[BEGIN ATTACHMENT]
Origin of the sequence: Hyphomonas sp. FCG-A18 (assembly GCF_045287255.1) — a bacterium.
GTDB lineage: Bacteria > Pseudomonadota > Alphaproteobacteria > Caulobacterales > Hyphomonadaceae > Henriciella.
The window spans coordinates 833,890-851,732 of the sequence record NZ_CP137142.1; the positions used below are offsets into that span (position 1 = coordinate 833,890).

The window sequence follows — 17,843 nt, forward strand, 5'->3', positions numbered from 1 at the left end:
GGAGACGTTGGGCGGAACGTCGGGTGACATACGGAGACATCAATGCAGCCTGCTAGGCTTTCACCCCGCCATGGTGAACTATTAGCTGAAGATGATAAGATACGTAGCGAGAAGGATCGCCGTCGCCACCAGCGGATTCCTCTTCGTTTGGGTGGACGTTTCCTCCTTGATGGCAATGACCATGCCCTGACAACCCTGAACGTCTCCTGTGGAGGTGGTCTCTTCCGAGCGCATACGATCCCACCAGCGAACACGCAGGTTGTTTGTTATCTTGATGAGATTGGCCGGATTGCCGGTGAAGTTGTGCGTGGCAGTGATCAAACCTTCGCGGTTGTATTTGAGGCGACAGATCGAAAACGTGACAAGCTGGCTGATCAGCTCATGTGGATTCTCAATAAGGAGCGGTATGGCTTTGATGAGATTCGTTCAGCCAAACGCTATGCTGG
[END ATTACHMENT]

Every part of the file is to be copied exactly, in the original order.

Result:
Origin of the sequence: Hyphomonas sp. FCG-A18 (assembly GCF_045287255.1) — a bacterium.
GTDB lineage: Bacteria > Pseudomonadota > Alphaproteobacteria > Caulobacterales > Hyphomonadaceae > Henriciella.
The window spans coordinates 833,890-851,732 of the sequence record NZ_CP137142.1; the positions used below are offsets into that span (position 1 = coordinate 833,890).

The window sequence follows — 17,843 nt, forward strand, 5'->3', positions numbered from 1 at the left end:
GGAGACGTTGGGCGGAACGTCGGGTGACATACGGAGACATCAATGCAGCCTGCTAGGCTTTCACCCCGCCATGGTGAACTATTAGCTGAAGATGATAAGATACGTAGCGAGAAGGATCGCCGTCGCCACCAGCGGATTCCTCTTCGTTTGGGTGGACGTTTCCTCCTTGATGGCAATGACCATGCCCTGACAACCCTGAACGTCTCCTGTGGAGGTGGTCTCTTCCGAGCGCATACGATCCCACCAGCGAACACGCAGGTTGTTTGTTATCTTGATGAGATTGGCCGGATTGCCGGTGAAGTTGTGCGTGGCAGTGATCAAACCTTCGCGGTTGTATTTGAGGCGACAGATCGAAAACGTGACAAGCTGGCTGATCAGCTCATGTGGATTCTCAATAAGGAGCGGTATGGCTTTGATGAGATTCGTTCAGCCAAACGCTATGCTGG